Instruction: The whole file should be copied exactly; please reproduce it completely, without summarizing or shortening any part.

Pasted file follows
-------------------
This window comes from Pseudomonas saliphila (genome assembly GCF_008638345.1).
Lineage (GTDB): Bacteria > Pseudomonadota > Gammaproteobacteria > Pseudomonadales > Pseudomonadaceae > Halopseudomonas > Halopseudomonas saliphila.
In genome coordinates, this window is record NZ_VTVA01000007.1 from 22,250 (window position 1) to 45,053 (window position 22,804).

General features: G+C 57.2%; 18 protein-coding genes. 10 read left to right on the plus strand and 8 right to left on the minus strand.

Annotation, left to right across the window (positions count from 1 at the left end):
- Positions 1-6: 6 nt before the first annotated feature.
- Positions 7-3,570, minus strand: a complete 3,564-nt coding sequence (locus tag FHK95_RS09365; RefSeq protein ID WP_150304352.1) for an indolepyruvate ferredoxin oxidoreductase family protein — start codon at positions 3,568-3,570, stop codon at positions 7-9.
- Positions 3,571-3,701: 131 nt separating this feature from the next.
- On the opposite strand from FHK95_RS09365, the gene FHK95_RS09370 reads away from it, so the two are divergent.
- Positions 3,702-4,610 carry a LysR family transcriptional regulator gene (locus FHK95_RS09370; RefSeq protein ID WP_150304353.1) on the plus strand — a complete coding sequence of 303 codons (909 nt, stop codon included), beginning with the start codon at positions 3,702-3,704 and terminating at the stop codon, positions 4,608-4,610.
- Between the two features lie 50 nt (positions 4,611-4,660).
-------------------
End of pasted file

This window comes from Pseudomonas saliphila (genome assembly GCF_008638345.1).
Lineage (GTDB): Bacteria > Pseudomonadota > Gammaproteobacteria > Pseudomonadales > Pseudomonadaceae > Halopseudomonas > Halopseudomonas saliphila.
In genome coordinates, this window is record NZ_VTVA01000007.1 from 22,250 (window position 1) to 45,053 (window position 22,804).

General features: G+C 57.2%; 18 protein-coding genes. 10 read left to right on the plus strand and 8 right to left on the minus strand.

Annotation, left to right across the window (positions count from 1 at the left end):
- Positions 1-6: 6 nt before the first annotated feature.
- Positions 7-3,570, minus strand: a complete 3,564-nt coding sequence (locus tag FHK95_RS09365; RefSeq protein ID WP_150304352.1) for an indolepyruvate ferredoxin oxidoreductase family protein — start codon at positions 3,568-3,570, stop codon at positions 7-9.
- Positions 3,571-3,701: 131 nt separating this feature from the next.
- On the opposite strand from FHK95_RS09365, the gene FHK95_RS09370 reads away from it, so the two are divergent.
- Positions 3,702-4,610 carry a LysR family transcriptional regulator gene (locus FHK95_RS09370; RefSeq protein ID WP_150304353.1) on the plus strand — a complete coding sequence of 303 codons (909 nt, stop codon included), beginning with the start codon at positions 3,702-3,704 and terminating at the stop codon, positions 4,608-4,610.
- Between the two features lie 50 nt (positions 4,611-4,660).